What can I say about fathers that hasn’t been said? They are our heroes, our protectors, our champions and our mentors. They scoop us up when we skin our knees, they race so fast they almost blow the engine out when Mom inadvertently locks the baby in the car with her keys (true story). Our Dads sit with us in the dark when our closets come alive in our imaginations, they let us wail against unfairness when our graduation has been canceled due to a global pandemic. They even drive to Walmart in the middle of the night when they hear a shipment of Charmin has dropped so we can cease using the industrial sandpaper.
I was blessed with a father like this as is my daughter which is not a gratitude I take lightly, we all know many who weren’t or aren’t so fortunate. My husband had a very different kind of father, one who loved him deeply, yet carried insurmountable demons that prevented him from showing up in the ways that he wanted, forcing Niall to learn the most difficult job of his life without a teacher.
I reflect on this last year and can’t imagine the hardships the men in our world have had to face, literally being locked down, unable to take the action they desperately wanted to or needed to in order to care for their sons and daughters. I breathe in the wide open spaces of our beautiful neighborhood and give thanks that I wasn’t caught in a small apartment in the city or another country without food or healthcare. Niall always says that being born in America is a winning lottery ticket and as always, I couldn’t agree more.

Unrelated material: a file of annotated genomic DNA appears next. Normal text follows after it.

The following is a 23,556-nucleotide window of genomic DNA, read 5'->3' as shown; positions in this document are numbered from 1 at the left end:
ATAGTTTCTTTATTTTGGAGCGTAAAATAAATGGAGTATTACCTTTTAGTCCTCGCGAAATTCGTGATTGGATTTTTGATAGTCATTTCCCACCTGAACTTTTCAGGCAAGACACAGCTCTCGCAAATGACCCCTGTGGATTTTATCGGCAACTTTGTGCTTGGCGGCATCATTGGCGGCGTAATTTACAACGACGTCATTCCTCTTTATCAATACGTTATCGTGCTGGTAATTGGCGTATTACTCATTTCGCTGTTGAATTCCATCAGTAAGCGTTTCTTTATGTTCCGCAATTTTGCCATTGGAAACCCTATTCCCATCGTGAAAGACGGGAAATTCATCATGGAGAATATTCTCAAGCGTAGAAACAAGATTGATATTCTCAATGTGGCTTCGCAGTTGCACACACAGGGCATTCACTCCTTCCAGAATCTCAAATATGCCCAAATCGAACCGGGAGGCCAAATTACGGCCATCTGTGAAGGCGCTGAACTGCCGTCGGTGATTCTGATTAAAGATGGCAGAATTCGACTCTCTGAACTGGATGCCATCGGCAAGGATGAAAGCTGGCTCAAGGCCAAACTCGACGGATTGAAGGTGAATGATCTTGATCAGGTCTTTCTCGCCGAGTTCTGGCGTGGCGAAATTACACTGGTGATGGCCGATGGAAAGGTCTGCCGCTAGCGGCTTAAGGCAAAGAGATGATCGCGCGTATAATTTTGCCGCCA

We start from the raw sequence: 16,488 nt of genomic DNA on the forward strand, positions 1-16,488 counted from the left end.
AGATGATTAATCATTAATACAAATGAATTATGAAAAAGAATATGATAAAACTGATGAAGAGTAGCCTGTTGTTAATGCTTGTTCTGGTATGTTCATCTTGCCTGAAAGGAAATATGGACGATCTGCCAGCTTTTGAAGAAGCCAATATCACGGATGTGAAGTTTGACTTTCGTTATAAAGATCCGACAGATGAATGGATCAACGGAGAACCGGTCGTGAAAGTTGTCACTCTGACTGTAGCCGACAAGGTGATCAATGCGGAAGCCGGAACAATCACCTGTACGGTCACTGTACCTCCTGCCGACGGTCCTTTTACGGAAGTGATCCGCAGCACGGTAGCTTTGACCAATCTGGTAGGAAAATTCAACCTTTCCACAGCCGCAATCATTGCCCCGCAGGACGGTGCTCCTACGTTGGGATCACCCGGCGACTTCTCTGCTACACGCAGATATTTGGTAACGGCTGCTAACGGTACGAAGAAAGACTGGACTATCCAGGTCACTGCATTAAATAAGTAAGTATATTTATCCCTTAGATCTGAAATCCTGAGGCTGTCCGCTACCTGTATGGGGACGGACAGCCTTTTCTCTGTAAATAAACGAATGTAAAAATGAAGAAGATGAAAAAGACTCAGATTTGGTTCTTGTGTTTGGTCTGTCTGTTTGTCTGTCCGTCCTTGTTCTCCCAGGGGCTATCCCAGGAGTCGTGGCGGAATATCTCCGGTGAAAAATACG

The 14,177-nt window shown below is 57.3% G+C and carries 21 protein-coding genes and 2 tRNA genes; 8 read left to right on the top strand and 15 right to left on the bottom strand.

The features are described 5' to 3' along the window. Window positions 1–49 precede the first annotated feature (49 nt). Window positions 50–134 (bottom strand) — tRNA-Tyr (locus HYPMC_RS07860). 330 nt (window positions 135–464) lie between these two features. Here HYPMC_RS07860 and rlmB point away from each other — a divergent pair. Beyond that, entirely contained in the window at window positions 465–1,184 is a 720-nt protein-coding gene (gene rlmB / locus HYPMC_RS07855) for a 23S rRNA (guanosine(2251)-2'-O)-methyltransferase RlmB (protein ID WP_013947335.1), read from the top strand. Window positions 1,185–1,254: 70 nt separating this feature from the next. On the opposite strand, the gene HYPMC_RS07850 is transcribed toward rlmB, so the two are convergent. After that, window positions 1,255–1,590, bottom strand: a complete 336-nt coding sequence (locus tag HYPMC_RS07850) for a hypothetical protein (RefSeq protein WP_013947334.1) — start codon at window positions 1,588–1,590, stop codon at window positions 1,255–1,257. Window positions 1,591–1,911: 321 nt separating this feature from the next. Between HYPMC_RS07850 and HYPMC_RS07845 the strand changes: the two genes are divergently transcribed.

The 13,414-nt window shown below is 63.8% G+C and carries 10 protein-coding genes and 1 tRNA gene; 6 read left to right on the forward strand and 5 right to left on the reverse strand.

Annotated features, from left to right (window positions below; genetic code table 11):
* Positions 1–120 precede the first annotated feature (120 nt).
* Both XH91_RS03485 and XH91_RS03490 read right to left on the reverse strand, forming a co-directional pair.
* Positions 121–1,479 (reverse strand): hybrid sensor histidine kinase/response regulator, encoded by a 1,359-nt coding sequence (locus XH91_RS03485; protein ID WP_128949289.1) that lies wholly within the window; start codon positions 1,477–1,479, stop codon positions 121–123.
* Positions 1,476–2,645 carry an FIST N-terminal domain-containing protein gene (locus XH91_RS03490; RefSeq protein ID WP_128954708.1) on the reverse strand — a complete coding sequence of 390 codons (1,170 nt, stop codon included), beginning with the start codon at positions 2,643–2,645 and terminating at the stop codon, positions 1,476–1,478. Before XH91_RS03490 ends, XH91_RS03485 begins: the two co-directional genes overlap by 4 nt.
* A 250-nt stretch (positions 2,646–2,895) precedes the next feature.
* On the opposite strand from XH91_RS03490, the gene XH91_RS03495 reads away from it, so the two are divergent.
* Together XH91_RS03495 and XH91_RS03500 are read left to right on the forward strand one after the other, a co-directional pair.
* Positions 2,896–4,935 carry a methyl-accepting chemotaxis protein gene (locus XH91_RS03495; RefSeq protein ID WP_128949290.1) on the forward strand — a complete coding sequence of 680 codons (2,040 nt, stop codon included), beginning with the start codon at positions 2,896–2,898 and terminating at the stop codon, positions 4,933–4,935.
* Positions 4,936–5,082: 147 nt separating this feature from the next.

Today I give thanks for our fathers, all of our fathers, with their imperfections, their struggles, their dorky humor and bad jokes. I give thanks for their efforts, the blood, sweat and tears it takes to raise a family. I give thanks for their partnership, I couldn’t imagine doing this alone.
To all you Dads out there, all you Dads in the arena, from the bottom of my heart, thank you.